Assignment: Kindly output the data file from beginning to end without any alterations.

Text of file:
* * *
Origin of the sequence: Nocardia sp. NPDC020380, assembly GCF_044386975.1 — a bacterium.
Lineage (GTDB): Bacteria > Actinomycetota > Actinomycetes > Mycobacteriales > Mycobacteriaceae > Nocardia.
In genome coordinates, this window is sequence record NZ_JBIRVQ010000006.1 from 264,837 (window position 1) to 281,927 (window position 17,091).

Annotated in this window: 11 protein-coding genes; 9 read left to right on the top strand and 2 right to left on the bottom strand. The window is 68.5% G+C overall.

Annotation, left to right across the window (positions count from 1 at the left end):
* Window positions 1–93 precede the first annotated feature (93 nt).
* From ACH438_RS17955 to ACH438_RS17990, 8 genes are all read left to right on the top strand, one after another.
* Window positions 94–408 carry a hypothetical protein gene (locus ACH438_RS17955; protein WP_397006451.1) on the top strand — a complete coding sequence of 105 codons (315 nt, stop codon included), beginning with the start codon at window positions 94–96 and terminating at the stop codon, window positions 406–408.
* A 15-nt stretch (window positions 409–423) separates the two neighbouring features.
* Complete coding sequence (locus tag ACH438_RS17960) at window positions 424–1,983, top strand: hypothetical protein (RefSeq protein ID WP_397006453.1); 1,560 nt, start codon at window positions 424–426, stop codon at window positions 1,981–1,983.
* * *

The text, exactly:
Origin of the sequence: Nocardia sp. NPDC020380, assembly GCF_044386975.1 — a bacterium.
Lineage (GTDB): Bacteria > Actinomycetota > Actinomycetes > Mycobacteriales > Mycobacteriaceae > Nocardia.
In genome coordinates, this window is sequence record NZ_JBIRVQ010000006.1 from 264,837 (window position 1) to 281,927 (window position 17,091).

Annotated in this window: 11 protein-coding genes; 9 read left to right on the top strand and 2 right to left on the bottom strand. The window is 68.5% G+C overall.

Annotation, left to right across the window (positions count from 1 at the left end):
* Window positions 1–93 precede the first annotated feature (93 nt).
* From ACH438_RS17955 to ACH438_RS17990, 8 genes are all read left to right on the top strand, one after another.
* Window positions 94–408 carry a hypothetical protein gene (locus ACH438_RS17955; protein WP_397006451.1) on the top strand — a complete coding sequence of 105 codons (315 nt, stop codon included), beginning with the start codon at window positions 94–96 and terminating at the stop codon, window positions 406–408.
* A 15-nt stretch (window positions 409–423) separates the two neighbouring features.
* Complete coding sequence (locus tag ACH438_RS17960) at window positions 424–1,983, top strand: hypothetical protein (RefSeq protein ID WP_397006453.1); 1,560 nt, start codon at window positions 424–426, stop codon at window positions 1,981–1,983.